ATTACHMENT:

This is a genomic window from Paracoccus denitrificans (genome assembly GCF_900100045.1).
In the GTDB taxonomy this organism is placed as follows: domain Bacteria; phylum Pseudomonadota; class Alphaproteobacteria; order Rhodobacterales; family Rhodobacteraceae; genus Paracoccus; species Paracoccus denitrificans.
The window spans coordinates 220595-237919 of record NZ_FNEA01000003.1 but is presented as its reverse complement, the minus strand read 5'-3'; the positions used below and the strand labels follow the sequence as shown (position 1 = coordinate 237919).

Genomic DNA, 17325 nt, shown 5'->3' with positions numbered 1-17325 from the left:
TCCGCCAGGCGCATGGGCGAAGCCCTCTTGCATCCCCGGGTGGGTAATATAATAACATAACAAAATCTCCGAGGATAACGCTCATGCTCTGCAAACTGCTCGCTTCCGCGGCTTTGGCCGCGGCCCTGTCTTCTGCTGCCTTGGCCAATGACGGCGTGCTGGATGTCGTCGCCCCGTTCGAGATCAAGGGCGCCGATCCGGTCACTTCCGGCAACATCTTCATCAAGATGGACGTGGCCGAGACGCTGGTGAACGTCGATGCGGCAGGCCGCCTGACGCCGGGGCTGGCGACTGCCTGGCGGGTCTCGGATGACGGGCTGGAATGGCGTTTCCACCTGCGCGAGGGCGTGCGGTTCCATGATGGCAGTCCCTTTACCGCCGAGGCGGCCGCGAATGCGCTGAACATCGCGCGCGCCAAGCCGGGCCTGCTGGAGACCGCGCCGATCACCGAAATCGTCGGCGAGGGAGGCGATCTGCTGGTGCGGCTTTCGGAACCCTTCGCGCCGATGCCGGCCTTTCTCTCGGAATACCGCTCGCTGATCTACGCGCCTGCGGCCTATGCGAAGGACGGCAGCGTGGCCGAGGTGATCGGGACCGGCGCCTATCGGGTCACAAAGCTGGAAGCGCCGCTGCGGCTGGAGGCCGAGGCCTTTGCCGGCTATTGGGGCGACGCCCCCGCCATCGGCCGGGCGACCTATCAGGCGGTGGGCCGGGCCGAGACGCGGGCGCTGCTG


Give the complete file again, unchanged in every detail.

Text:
This is a genomic window from Paracoccus denitrificans (genome assembly GCF_900100045.1).
In the GTDB taxonomy this organism is placed as follows: domain Bacteria; phylum Pseudomonadota; class Alphaproteobacteria; order Rhodobacterales; family Rhodobacteraceae; genus Paracoccus; species Paracoccus denitrificans.
The window spans coordinates 220595-237919 of record NZ_FNEA01000003.1 but is presented as its reverse complement, the minus strand read 5'-3'; the positions used below and the strand labels follow the sequence as shown (position 1 = coordinate 237919).

Genomic DNA, 17325 nt, shown 5'->3' with positions numbered 1-17325 from the left:
TCCGCCAGGCGCATGGGCGAAGCCCTCTTGCATCCCCGGGTGGGTAATATAATAACATAACAAAATCTCCGAGGATAACGCTCATGCTCTGCAAACTGCTCGCTTCCGCGGCTTTGGCCGCGGCCCTGTCTTCTGCTGCCTTGGCCAATGACGGCGTGCTGGATGTCGTCGCCCCGTTCGAGATCAAGGGCGCCGATCCGGTCACTTCCGGCAACATCTTCATCAAGATGGACGTGGCCGAGACGCTGGTGAACGTCGATGCGGCAGGCCGCCTGACGCCGGGGCTGGCGACTGCCTGGCGGGTCTCGGATGACGGGCTGGAATGGCGTTTCCACCTGCGCGAGGGCGTGCGGTTCCATGATGGCAGTCCCTTTACCGCCGAGGCGGCCGCGAATGCGCTGAACATCGCGCGCGCCAAGCCGGGCCTGCTGGAGACCGCGCCGATCACCGAAATCGTCGGCGAGGGAGGCGATCTGCTGGTGCGGCTTTCGGAACCCTTCGCGCCGATGCCGGCCTTTCTCTCGGAATACCGCTCGCTGATCTACGCGCCTGCGGCCTATGCGAAGGACGGCAGCGTGGCCGAGGTGATCGGGACCGGCGCCTATCGGGTCACAAAGCTGGAAGCGCCGCTGCGGCTGGAGGCCGAGGCCTTTGCCGGCTATTGGGGCGACGCCCCCGCCATCGGCCGGGCGACCTATCAGGCGGTGGGCCGGGCCGAGACGCGGGCGCTGCTG